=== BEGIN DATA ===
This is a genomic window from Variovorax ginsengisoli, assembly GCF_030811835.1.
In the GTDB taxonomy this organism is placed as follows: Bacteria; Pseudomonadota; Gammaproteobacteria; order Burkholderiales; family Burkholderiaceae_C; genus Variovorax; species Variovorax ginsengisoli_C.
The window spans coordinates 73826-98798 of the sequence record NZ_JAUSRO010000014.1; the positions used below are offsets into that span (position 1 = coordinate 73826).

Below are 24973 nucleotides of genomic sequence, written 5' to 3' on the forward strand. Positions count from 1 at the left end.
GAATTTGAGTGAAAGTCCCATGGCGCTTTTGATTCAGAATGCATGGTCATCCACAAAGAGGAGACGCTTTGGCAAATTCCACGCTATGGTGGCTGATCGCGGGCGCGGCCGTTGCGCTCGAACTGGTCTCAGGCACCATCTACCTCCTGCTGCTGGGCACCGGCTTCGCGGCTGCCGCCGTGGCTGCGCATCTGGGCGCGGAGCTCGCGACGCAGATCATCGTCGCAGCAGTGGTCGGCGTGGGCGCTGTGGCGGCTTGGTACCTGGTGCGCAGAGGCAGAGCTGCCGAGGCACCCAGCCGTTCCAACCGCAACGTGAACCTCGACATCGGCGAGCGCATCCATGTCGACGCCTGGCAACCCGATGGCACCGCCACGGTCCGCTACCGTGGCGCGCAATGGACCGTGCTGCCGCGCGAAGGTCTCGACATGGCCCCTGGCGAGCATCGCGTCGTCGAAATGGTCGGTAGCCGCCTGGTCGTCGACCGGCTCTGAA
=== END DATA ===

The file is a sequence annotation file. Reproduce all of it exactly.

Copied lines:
This is a genomic window from Variovorax ginsengisoli, assembly GCF_030811835.1.
In the GTDB taxonomy this organism is placed as follows: Bacteria; Pseudomonadota; Gammaproteobacteria; order Burkholderiales; family Burkholderiaceae_C; genus Variovorax; species Variovorax ginsengisoli_C.
The window spans coordinates 73826-98798 of the sequence record NZ_JAUSRO010000014.1; the positions used below are offsets into that span (position 1 = coordinate 73826).

Below are 24973 nucleotides of genomic sequence, written 5' to 3' on the forward strand. Positions count from 1 at the left end.
GAATTTGAGTGAAAGTCCCATGGCGCTTTTGATTCAGAATGCATGGTCATCCACAAAGAGGAGACGCTTTGGCAAATTCCACGCTATGGTGGCTGATCGCGGGCGCGGCCGTTGCGCTCGAACTGGTCTCAGGCACCATCTACCTCCTGCTGCTGGGCACCGGCTTCGCGGCTGCCGCCGTGGCTGCGCATCTGGGCGCGGAGCTCGCGACGCAGATCATCGTCGCAGCAGTGGTCGGCGTGGGCGCTGTGGCGGCTTGGTACCTGGTGCGCAGAGGCAGAGCTGCCGAGGCACCCAGCCGTTCCAACCGCAACGTGAACCTCGACATCGGCGAGCGCATCCATGTCGACGCCTGGCAACCCGATGGCACCGCCACGGTCCGCTACCGTGGCGCGCAATGGACCGTGCTGCCGCGCGAAGGTCTCGACATGGCCCCTGGCGAGCATCGCGTCGTCGAAATGGTCGGTAGCCGCCTGGTCGTCGACCGGCTCTGAA